Cómo afecta psicológicamente a la mujer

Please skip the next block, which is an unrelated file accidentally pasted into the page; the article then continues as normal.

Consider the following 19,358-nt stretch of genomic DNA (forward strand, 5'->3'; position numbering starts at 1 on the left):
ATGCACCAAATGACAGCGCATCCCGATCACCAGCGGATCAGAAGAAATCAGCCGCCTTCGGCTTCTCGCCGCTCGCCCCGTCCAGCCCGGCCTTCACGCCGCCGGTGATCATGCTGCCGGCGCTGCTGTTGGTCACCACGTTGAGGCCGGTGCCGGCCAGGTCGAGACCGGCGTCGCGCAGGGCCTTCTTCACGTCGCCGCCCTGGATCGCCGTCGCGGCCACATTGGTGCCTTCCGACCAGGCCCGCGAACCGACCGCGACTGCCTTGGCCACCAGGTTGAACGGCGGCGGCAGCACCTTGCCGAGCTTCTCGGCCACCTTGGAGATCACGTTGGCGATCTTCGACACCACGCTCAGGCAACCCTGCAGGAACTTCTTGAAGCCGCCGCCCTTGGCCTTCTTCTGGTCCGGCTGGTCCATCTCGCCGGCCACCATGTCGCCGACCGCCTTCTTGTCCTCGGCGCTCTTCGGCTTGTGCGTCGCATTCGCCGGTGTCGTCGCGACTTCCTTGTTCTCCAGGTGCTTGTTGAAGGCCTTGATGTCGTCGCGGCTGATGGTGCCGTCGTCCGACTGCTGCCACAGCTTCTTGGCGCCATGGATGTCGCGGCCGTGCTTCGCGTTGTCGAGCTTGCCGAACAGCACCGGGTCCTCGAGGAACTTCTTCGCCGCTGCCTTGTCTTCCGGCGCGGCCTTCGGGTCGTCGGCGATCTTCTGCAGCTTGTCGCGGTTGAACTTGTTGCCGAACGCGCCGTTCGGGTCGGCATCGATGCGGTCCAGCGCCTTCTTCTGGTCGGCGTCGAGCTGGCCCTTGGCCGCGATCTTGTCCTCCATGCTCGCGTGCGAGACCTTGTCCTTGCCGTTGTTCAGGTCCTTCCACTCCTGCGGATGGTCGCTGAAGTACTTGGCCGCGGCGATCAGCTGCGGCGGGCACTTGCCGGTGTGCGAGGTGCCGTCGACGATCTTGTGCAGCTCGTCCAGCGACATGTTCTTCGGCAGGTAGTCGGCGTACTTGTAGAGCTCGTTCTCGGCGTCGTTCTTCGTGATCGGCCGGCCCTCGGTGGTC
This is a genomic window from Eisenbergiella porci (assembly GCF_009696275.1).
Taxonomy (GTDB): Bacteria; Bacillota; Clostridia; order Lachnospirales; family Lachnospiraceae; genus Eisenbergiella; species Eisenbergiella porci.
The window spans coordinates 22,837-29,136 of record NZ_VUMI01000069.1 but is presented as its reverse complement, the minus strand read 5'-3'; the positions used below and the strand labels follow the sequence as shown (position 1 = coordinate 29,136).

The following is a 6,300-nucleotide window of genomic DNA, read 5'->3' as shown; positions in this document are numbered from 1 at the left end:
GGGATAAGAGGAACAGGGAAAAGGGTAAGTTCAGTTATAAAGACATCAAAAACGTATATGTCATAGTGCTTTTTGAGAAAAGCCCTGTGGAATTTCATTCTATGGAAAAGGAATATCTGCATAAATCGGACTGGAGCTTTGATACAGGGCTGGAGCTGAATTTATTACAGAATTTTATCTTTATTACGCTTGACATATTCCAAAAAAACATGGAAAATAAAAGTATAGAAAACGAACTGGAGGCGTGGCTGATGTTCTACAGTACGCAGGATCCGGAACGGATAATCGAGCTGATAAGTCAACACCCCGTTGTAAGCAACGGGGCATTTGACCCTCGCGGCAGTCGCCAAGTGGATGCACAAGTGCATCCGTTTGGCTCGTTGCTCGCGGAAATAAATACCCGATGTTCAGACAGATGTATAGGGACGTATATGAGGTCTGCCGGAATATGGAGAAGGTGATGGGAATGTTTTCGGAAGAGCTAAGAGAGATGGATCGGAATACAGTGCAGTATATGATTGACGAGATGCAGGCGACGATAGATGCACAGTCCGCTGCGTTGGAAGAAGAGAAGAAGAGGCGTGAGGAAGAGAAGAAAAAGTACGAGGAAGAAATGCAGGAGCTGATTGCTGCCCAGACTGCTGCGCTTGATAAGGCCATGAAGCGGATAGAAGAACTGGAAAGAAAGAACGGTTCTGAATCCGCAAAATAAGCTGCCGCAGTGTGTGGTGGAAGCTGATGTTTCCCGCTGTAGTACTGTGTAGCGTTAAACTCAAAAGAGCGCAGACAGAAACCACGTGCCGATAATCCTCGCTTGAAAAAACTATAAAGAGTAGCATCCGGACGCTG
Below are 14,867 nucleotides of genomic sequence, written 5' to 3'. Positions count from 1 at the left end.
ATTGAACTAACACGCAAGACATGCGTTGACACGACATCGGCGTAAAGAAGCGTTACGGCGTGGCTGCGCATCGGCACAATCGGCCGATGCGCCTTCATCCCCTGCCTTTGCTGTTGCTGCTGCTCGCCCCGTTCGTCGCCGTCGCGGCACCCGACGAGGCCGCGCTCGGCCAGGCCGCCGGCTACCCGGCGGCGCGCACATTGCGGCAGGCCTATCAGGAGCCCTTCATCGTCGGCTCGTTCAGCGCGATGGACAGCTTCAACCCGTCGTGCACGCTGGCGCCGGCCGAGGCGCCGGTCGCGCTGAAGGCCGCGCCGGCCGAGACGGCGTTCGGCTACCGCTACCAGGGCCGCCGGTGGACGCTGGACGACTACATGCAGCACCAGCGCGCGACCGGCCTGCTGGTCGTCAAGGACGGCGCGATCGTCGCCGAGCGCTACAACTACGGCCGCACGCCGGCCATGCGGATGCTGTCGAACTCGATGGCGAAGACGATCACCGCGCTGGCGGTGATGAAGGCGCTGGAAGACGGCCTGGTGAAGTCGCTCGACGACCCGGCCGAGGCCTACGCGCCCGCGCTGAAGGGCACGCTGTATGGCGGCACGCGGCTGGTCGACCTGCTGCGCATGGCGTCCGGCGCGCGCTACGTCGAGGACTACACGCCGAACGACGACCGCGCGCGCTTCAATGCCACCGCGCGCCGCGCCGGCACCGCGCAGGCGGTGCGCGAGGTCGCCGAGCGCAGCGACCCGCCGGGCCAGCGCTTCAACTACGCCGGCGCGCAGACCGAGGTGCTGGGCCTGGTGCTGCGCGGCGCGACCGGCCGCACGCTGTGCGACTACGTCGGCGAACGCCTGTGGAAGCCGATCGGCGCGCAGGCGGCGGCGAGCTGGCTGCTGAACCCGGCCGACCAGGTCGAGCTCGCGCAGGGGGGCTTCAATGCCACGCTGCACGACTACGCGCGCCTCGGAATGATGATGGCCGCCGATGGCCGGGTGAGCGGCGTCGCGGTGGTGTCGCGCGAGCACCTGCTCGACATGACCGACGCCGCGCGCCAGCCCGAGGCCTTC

In 2007, the Supreme Court banned “partial-birth” abortion without exception to protect the patient’s health. In his opinion, Justice Anthony Kennedy speculated on the impact an abortion might have on a woman’s mental health, despite having no data to support his argument. “While we find no reliable data to measure the phenomenon,” he wrote, “it seems unexceptionable to conclude some women come to regret their choice to abort the infant life they once created and sustained. Severe depression and loss of esteem can follow.” In response to the Court’s speculation, Diana Greene Foster began “The Turnaway Study”—a 10-year research project conducted to better understand the impact of getting an abortion (or being denied one) on a person’s mental, physical, and socioeconomic well-being. She and her team recruited about 1,000 women who either had an abortion or were denied the procedure. They interviewed each of the women every six months for five years, amassing a collection of over 8,000 interviews. Foster and her team found that women who were denied an abortion experienced worse long-term physical health and increased economic insecurity, which in turn took a toll on the development of their existing children. They found no evidence of negative mental health outcomes among women who receive an abortion, contrary to Justice Kennedy’s speculation. Foster documents the ten-year project in her 2021 book, The Turnaway Study: Ten Years, a Thousand Women, and the Consequences of Having—or Being Denied—an Abortion. [The Turnaway Study]